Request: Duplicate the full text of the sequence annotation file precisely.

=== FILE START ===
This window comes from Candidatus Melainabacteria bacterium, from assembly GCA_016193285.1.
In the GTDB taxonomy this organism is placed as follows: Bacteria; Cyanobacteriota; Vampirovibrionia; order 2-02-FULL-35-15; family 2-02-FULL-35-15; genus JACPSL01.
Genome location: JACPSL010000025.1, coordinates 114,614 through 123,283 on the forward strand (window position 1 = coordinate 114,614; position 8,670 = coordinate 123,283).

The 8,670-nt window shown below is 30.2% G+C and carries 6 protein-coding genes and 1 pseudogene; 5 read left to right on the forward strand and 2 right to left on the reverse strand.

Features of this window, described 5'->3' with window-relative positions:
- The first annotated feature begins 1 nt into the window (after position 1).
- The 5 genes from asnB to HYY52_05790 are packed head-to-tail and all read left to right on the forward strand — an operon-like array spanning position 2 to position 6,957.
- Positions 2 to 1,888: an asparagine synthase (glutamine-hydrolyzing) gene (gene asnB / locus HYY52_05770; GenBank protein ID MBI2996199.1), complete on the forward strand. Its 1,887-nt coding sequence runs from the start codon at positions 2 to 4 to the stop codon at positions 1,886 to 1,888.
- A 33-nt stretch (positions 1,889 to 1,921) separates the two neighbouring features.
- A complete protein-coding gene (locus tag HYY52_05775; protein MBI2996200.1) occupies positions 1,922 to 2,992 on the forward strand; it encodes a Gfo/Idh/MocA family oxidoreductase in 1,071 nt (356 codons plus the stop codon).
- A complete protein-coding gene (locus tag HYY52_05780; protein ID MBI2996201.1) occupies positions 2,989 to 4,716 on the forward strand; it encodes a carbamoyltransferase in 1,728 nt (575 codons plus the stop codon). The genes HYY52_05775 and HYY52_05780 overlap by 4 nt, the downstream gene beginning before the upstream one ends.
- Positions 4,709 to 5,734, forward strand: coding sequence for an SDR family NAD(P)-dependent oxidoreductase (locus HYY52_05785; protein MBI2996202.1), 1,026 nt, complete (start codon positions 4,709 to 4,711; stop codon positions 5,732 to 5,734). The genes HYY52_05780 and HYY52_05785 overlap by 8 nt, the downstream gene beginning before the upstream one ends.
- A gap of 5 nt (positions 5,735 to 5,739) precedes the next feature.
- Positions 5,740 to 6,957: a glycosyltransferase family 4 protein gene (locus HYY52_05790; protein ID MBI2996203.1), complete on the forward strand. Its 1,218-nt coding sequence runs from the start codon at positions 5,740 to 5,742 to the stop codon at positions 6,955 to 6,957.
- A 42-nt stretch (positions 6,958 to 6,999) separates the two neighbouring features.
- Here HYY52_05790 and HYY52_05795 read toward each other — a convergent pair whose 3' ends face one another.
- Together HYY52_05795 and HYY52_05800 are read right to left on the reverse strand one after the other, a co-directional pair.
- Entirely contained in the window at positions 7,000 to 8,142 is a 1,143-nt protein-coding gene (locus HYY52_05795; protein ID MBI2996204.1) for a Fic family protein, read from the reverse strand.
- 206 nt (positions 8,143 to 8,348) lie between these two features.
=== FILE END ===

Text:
This window comes from Candidatus Melainabacteria bacterium, from assembly GCA_016193285.1.
In the GTDB taxonomy this organism is placed as follows: Bacteria; Cyanobacteriota; Vampirovibrionia; order 2-02-FULL-35-15; family 2-02-FULL-35-15; genus JACPSL01.
Genome location: JACPSL010000025.1, coordinates 114,614 through 123,283 on the forward strand (window position 1 = coordinate 114,614; position 8,670 = coordinate 123,283).

The 8,670-nt window shown below is 30.2% G+C and carries 6 protein-coding genes and 1 pseudogene; 5 read left to right on the forward strand and 2 right to left on the reverse strand.

Features of this window, described 5'->3' with window-relative positions:
- The first annotated feature begins 1 nt into the window (after position 1).
- The 5 genes from asnB to HYY52_05790 are packed head-to-tail and all read left to right on the forward strand — an operon-like array spanning position 2 to position 6,957.
- Positions 2 to 1,888: an asparagine synthase (glutamine-hydrolyzing) gene (gene asnB / locus HYY52_05770; GenBank protein ID MBI2996199.1), complete on the forward strand. Its 1,887-nt coding sequence runs from the start codon at positions 2 to 4 to the stop codon at positions 1,886 to 1,888.
- A 33-nt stretch (positions 1,889 to 1,921) separates the two neighbouring features.
- A complete protein-coding gene (locus tag HYY52_05775; protein MBI2996200.1) occupies positions 1,922 to 2,992 on the forward strand; it encodes a Gfo/Idh/MocA family oxidoreductase in 1,071 nt (356 codons plus the stop codon).
- A complete protein-coding gene (locus tag HYY52_05780; protein ID MBI2996201.1) occupies positions 2,989 to 4,716 on the forward strand; it encodes a carbamoyltransferase in 1,728 nt (575 codons plus the stop codon). The genes HYY52_05775 and HYY52_05780 overlap by 4 nt, the downstream gene beginning before the upstream one ends.
- Positions 4,709 to 5,734, forward strand: coding sequence for an SDR family NAD(P)-dependent oxidoreductase (locus HYY52_05785; protein MBI2996202.1), 1,026 nt, complete (start codon positions 4,709 to 4,711; stop codon positions 5,732 to 5,734). The genes HYY52_05780 and HYY52_05785 overlap by 8 nt, the downstream gene beginning before the upstream one ends.
- A gap of 5 nt (positions 5,735 to 5,739) precedes the next feature.
- Positions 5,740 to 6,957: a glycosyltransferase family 4 protein gene (locus HYY52_05790; protein ID MBI2996203.1), complete on the forward strand. Its 1,218-nt coding sequence runs from the start codon at positions 5,740 to 5,742 to the stop codon at positions 6,955 to 6,957.
- A 42-nt stretch (positions 6,958 to 6,999) separates the two neighbouring features.
- Here HYY52_05790 and HYY52_05795 read toward each other — a convergent pair whose 3' ends face one another.
- Together HYY52_05795 and HYY52_05800 are read right to left on the reverse strand one after the other, a co-directional pair.
- Entirely contained in the window at positions 7,000 to 8,142 is a 1,143-nt protein-coding gene (locus HYY52_05795; protein ID MBI2996204.1) for a Fic family protein, read from the reverse strand.
- 206 nt (positions 8,143 to 8,348) lie between these two features.